Old Doggie, New Trick? It’s Possible To House-Train An Older Doggie

There are only two main challenges with potty training a Doggie.  Number one and number two.  I heard a distant rim shot, did you hear it?  Sorry, lame joke.  Anyways…

So there’s a Doggie.  His name is Zeus.  Zeus is a very small chihuaha and he’s 6 years old.  He was adopted by a loving family a year ago and they are at their wit’s end because Zeus is not house-broken; he pees on everything.  The family has had to rip up carpet and change drapes.  They are about to give up on him, but they know that letting go of Zeus means their son will be heart-broken.  And they love Zeus.  They just don’t like the fact that he is like a miniature, uncontrolled fire hose.  They have this mental block.  He’s too old to train.  He has years of un-learning to do.  They are not sure if it’s even possible.

This family should breathe easy.  With just a little bit of effort and time, their Doggie can absolutely learn that peeing in the house is a no-no.  The problem is that Zeus just doesn’t know where to go and where not to go.  The problem is not Zeus, the problem is structure.  So there are only two steps to fixing this unfiltered fire hose named Zeus.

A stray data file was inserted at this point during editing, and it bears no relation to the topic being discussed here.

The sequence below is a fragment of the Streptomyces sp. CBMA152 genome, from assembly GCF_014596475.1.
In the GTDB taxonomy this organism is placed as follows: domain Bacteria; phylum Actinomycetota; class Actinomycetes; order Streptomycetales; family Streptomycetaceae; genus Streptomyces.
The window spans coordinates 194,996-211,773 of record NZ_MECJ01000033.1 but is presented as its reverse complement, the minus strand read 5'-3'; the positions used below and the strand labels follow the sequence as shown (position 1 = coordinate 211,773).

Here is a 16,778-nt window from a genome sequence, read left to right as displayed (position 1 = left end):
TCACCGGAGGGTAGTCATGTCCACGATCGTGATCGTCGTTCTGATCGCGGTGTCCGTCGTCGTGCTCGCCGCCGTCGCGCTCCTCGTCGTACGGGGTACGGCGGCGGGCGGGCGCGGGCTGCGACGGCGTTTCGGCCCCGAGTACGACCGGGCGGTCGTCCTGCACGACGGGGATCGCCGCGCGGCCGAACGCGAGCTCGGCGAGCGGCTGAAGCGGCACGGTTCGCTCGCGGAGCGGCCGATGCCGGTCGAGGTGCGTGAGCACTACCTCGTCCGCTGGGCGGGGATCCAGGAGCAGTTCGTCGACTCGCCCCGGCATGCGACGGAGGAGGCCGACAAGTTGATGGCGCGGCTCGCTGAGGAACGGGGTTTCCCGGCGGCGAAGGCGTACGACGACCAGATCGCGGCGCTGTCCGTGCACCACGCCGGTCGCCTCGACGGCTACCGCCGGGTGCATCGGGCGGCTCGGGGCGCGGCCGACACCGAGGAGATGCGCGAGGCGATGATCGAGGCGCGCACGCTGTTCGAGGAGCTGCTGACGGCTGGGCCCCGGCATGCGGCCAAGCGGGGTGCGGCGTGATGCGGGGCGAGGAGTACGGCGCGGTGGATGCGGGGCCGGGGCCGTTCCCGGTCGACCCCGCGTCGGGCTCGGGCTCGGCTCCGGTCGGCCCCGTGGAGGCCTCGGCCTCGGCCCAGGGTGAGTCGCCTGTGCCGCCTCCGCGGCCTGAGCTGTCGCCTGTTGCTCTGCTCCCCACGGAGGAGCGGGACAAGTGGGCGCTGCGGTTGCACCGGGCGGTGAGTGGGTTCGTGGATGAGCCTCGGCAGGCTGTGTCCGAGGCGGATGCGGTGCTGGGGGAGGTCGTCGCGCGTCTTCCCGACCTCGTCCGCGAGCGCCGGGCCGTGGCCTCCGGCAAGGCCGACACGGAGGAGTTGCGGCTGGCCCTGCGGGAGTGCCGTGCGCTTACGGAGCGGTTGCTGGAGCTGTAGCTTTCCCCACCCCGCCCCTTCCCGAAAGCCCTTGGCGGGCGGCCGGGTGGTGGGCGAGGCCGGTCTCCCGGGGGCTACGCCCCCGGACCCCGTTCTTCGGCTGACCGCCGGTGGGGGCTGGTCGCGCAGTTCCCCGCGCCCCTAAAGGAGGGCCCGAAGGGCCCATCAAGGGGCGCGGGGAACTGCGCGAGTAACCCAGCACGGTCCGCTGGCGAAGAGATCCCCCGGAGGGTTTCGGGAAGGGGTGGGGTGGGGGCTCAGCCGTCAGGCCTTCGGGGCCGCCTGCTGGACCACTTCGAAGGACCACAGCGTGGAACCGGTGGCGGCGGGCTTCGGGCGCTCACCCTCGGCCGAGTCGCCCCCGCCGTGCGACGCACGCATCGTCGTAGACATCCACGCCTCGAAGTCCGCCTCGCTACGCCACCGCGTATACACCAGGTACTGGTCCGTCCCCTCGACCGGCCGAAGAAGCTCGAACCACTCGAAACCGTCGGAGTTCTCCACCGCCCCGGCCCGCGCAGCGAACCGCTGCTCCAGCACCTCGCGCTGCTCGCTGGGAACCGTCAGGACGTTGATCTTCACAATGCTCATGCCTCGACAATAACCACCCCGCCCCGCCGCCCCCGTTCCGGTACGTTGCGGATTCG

1.  He should be supervised whenever possible.  Actively supervised, inside and outside.  That means his human is with him and is not distracted by anything else.  No phones, no tablet, no TV.
  2. If Zeus cannot be supervised, he needs to be safely confined in a crate.  Doggies tend not to urinate in their sleeping places.  If Zeus is going to be alone for any length of time, he should be kept in a room without carpet, but with some potty pads.

If his people follow these two simple rules they will never have to ask the question, “Where’s Zeus.” He will be with them or safely confined. In neither case will he be sneaking away to another room to poop or pee.

When it’s time to go outside to go potty, Zeus still needs to be supervised.  Once he goes, his human should immediately praise him and give him a treatHis human should be prepared and have the treat ready on the spot.  Don’t wait for Zeus to come back inside.  This will teach him that going potty outside gets a better payoff than going potty inside.  That should keep him focused and on the right track.

This ultra-supervision can be stepped-down over time as Zeus learns and gets into the habit of going outside rather than inside.  The family can keep the Doggie, the carpet and the drapes!


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